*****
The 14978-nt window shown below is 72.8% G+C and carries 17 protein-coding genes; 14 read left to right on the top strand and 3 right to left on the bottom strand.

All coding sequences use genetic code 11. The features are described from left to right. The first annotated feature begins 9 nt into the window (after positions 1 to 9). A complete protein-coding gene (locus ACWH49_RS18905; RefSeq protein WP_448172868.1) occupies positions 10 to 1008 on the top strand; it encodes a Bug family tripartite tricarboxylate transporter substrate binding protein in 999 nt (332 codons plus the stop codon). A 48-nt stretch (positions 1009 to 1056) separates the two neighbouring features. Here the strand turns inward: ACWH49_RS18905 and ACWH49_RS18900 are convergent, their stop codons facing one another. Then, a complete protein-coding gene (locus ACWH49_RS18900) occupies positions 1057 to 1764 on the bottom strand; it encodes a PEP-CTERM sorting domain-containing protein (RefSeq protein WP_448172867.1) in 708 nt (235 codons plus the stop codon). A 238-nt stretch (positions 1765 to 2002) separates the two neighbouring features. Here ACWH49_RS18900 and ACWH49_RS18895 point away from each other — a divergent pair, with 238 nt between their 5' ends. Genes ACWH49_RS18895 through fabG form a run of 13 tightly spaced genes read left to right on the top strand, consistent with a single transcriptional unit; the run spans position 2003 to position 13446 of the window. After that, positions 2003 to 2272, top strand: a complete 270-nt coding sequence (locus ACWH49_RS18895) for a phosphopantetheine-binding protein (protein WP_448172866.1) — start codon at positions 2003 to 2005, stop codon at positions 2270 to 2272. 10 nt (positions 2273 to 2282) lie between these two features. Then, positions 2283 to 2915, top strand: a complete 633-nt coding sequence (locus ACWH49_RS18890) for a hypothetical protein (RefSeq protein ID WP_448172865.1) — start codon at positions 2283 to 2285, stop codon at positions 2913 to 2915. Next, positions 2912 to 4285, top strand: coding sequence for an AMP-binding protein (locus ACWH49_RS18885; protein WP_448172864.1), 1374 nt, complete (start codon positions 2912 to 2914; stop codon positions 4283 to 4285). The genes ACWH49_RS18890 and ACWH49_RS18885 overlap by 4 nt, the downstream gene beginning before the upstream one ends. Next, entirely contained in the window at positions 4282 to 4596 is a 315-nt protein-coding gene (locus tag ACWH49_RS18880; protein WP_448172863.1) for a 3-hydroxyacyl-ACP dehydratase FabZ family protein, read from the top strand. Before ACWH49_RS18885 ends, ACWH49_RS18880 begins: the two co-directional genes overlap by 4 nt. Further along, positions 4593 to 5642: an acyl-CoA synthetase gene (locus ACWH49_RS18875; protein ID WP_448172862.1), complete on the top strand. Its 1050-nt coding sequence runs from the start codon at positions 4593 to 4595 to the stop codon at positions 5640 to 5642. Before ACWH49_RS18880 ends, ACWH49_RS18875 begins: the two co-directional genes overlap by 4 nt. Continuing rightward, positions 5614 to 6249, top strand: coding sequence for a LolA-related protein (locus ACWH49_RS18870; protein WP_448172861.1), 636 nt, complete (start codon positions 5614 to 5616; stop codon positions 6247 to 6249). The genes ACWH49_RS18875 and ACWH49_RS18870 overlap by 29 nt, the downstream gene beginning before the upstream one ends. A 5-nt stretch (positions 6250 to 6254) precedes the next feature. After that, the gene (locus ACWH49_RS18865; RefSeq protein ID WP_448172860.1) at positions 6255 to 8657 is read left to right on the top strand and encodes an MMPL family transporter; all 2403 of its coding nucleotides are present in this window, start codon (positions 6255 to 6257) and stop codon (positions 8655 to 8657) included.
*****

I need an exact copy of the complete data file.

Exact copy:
The 14978-nt window shown below is 72.8% G+C and carries 17 protein-coding genes; 14 read left to right on the top strand and 3 right to left on the bottom strand.

All coding sequences use genetic code 11. The features are described from left to right. The first annotated feature begins 9 nt into the window (after positions 1 to 9). A complete protein-coding gene (locus ACWH49_RS18905; RefSeq protein WP_448172868.1) occupies positions 10 to 1008 on the top strand; it encodes a Bug family tripartite tricarboxylate transporter substrate binding protein in 999 nt (332 codons plus the stop codon). A 48-nt stretch (positions 1009 to 1056) separates the two neighbouring features. Here the strand turns inward: ACWH49_RS18905 and ACWH49_RS18900 are convergent, their stop codons facing one another. Then, a complete protein-coding gene (locus ACWH49_RS18900) occupies positions 1057 to 1764 on the bottom strand; it encodes a PEP-CTERM sorting domain-containing protein (RefSeq protein WP_448172867.1) in 708 nt (235 codons plus the stop codon). A 238-nt stretch (positions 1765 to 2002) separates the two neighbouring features. Here ACWH49_RS18900 and ACWH49_RS18895 point away from each other — a divergent pair, with 238 nt between their 5' ends. Genes ACWH49_RS18895 through fabG form a run of 13 tightly spaced genes read left to right on the top strand, consistent with a single transcriptional unit; the run spans position 2003 to position 13446 of the window. After that, positions 2003 to 2272, top strand: a complete 270-nt coding sequence (locus ACWH49_RS18895) for a phosphopantetheine-binding protein (protein WP_448172866.1) — start codon at positions 2003 to 2005, stop codon at positions 2270 to 2272. 10 nt (positions 2273 to 2282) lie between these two features. Then, positions 2283 to 2915, top strand: a complete 633-nt coding sequence (locus ACWH49_RS18890) for a hypothetical protein (RefSeq protein ID WP_448172865.1) — start codon at positions 2283 to 2285, stop codon at positions 2913 to 2915. Next, positions 2912 to 4285, top strand: coding sequence for an AMP-binding protein (locus ACWH49_RS18885; protein WP_448172864.1), 1374 nt, complete (start codon positions 2912 to 2914; stop codon positions 4283 to 4285). The genes ACWH49_RS18890 and ACWH49_RS18885 overlap by 4 nt, the downstream gene beginning before the upstream one ends. Next, entirely contained in the window at positions 4282 to 4596 is a 315-nt protein-coding gene (locus tag ACWH49_RS18880; protein WP_448172863.1) for a 3-hydroxyacyl-ACP dehydratase FabZ family protein, read from the top strand. Before ACWH49_RS18885 ends, ACWH49_RS18880 begins: the two co-directional genes overlap by 4 nt. Further along, positions 4593 to 5642: an acyl-CoA synthetase gene (locus ACWH49_RS18875; protein ID WP_448172862.1), complete on the top strand. Its 1050-nt coding sequence runs from the start codon at positions 4593 to 4595 to the stop codon at positions 5640 to 5642. Before ACWH49_RS18880 ends, ACWH49_RS18875 begins: the two co-directional genes overlap by 4 nt. Continuing rightward, positions 5614 to 6249, top strand: coding sequence for a LolA-related protein (locus ACWH49_RS18870; protein WP_448172861.1), 636 nt, complete (start codon positions 5614 to 5616; stop codon positions 6247 to 6249). The genes ACWH49_RS18875 and ACWH49_RS18870 overlap by 29 nt, the downstream gene beginning before the upstream one ends. A 5-nt stretch (positions 6250 to 6254) precedes the next feature. After that, the gene (locus ACWH49_RS18865; RefSeq protein ID WP_448172860.1) at positions 6255 to 8657 is read left to right on the top strand and encodes an MMPL family transporter; all 2403 of its coding nucleotides are present in this window, start codon (positions 6255 to 6257) and stop codon (positions 8655 to 8657) included.